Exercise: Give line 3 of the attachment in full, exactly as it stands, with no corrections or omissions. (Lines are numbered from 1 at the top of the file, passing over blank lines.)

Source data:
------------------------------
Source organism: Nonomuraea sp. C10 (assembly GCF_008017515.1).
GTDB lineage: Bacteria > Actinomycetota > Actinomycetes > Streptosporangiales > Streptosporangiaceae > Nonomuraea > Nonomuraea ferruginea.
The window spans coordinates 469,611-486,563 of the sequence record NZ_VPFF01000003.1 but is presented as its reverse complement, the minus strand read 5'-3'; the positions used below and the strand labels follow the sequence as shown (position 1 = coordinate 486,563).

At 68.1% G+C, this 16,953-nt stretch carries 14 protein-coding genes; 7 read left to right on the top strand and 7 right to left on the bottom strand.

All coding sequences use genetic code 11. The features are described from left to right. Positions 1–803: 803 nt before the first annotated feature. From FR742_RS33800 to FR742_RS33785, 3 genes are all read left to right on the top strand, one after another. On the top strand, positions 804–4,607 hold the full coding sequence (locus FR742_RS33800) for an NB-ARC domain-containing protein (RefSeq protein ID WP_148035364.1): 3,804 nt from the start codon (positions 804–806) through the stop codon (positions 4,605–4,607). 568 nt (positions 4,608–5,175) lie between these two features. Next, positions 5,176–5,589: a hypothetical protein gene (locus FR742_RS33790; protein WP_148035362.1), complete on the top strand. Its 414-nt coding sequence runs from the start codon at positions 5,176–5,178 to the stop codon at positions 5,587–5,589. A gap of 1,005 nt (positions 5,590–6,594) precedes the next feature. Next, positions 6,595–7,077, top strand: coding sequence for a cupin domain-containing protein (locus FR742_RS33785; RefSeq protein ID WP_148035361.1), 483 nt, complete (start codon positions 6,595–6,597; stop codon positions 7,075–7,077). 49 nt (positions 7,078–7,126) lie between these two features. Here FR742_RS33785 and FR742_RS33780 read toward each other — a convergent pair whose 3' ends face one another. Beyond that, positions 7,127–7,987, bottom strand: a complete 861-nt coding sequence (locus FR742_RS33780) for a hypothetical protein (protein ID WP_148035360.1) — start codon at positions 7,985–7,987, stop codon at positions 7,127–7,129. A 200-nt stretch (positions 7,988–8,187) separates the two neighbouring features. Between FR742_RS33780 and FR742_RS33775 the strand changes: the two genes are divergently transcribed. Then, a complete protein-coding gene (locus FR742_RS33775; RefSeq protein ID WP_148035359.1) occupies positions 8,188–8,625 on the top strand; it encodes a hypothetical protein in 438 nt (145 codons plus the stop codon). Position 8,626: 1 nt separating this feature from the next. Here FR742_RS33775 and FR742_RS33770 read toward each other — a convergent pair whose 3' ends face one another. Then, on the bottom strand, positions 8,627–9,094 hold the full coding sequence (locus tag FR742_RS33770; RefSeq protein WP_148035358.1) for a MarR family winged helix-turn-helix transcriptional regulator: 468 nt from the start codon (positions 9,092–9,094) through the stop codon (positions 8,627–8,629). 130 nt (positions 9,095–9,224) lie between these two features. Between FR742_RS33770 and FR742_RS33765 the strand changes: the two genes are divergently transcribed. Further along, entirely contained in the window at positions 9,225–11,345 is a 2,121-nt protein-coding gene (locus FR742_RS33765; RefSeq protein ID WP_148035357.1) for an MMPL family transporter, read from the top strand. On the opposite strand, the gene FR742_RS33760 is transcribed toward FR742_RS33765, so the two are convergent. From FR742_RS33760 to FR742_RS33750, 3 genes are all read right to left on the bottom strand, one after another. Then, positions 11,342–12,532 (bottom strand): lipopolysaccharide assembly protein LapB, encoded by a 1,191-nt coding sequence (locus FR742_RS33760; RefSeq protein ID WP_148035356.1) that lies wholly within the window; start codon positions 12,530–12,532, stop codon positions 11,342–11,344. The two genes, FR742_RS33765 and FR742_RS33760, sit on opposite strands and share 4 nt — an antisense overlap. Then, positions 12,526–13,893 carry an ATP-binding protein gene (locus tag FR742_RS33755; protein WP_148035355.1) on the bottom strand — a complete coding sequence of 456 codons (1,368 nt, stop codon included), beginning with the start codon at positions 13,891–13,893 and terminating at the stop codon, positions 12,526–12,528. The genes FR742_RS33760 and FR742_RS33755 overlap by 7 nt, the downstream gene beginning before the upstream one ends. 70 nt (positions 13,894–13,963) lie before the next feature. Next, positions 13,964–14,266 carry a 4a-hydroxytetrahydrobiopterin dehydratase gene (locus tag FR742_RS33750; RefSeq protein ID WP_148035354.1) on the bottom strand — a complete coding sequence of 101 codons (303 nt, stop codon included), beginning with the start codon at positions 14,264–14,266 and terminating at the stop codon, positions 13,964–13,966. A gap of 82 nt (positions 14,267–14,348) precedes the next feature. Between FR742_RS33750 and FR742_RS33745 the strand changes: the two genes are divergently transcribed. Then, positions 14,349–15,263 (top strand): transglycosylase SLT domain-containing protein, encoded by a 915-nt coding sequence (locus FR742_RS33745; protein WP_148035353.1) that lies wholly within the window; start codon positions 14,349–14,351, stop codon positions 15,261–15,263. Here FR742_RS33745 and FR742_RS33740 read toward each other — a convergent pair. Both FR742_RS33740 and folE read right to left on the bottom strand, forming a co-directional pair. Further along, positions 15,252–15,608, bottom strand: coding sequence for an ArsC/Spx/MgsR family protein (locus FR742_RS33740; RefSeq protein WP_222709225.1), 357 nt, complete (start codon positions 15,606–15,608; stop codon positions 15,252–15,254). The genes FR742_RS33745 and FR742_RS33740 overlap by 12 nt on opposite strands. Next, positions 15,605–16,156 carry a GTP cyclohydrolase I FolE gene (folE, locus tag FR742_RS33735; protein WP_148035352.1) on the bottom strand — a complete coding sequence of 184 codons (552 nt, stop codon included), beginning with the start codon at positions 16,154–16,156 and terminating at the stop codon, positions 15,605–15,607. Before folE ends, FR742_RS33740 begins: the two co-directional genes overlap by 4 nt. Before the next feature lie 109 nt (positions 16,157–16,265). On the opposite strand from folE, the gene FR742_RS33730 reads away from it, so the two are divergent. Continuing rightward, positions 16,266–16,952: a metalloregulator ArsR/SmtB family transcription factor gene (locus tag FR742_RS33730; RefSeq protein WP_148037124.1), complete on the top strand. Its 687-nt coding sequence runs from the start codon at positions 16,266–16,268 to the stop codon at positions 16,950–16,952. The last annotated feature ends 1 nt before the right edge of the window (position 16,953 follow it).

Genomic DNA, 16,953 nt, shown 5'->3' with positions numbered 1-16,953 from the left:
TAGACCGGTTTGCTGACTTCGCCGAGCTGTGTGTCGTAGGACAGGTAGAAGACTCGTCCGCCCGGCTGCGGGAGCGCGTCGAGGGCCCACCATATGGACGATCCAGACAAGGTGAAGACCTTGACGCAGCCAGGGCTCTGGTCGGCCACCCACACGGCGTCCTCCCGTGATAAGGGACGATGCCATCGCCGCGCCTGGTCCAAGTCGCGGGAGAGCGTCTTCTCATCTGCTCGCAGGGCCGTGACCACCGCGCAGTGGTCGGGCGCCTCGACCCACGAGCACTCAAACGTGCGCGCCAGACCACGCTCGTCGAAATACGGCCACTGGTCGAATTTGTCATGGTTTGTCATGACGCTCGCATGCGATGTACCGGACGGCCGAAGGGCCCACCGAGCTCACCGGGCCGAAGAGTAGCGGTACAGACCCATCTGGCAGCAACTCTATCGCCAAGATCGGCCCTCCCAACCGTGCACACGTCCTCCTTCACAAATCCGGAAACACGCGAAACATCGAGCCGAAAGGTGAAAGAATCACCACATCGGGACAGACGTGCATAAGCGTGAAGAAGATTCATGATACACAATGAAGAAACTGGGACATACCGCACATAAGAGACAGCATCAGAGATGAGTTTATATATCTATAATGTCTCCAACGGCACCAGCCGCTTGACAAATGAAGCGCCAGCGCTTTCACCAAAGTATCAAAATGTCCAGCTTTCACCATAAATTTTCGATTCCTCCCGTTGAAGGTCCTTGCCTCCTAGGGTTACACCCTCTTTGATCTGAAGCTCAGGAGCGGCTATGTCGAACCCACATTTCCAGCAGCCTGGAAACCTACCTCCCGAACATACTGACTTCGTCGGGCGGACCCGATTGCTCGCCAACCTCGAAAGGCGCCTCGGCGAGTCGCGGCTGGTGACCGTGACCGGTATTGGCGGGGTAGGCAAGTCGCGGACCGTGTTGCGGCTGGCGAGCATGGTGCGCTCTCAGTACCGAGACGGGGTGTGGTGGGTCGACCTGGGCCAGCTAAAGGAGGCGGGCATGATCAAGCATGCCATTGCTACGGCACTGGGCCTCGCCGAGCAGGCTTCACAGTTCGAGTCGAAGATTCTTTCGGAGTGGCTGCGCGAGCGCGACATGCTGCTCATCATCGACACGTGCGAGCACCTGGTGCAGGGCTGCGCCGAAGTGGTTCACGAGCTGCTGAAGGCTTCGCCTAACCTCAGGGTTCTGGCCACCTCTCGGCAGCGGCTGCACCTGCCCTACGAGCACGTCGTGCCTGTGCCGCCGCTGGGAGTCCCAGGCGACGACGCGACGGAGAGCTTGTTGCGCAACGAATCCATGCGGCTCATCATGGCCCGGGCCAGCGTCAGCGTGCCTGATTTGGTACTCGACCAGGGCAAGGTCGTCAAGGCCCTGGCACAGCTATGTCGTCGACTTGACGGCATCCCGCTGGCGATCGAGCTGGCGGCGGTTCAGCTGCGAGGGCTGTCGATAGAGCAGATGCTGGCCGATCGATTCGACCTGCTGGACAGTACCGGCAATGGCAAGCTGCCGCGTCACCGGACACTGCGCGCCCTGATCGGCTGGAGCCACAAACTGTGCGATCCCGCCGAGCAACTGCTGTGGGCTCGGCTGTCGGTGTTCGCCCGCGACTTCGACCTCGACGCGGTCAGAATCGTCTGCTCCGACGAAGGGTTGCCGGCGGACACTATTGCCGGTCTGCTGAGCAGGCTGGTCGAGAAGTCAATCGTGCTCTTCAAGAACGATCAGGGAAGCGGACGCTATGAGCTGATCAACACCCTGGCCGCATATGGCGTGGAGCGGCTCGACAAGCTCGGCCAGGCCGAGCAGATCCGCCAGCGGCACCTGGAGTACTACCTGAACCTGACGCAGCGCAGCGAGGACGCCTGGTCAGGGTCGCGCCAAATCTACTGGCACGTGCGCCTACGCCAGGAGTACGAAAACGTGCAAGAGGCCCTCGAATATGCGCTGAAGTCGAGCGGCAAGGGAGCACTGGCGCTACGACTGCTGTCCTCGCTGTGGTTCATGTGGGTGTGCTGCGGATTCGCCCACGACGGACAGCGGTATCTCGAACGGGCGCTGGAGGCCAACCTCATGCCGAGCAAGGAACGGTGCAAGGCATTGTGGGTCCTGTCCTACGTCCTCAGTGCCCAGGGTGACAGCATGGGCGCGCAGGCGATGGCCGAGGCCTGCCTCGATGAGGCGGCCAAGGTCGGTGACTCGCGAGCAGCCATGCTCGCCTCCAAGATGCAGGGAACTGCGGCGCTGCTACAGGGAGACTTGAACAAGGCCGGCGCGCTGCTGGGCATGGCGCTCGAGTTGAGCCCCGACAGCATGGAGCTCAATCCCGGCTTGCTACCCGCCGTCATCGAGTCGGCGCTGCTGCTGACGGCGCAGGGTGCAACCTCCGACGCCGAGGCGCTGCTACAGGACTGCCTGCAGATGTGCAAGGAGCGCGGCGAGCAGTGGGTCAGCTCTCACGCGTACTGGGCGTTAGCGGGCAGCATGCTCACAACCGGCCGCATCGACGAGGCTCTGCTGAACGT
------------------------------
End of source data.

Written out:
The window spans coordinates 469,611-486,563 of the sequence record NZ_VPFF01000003.1 but is presented as its reverse complement, the minus strand read 5'-3'; the positions used below and the strand labels follow the sequence as shown (position 1 = coordinate 486,563).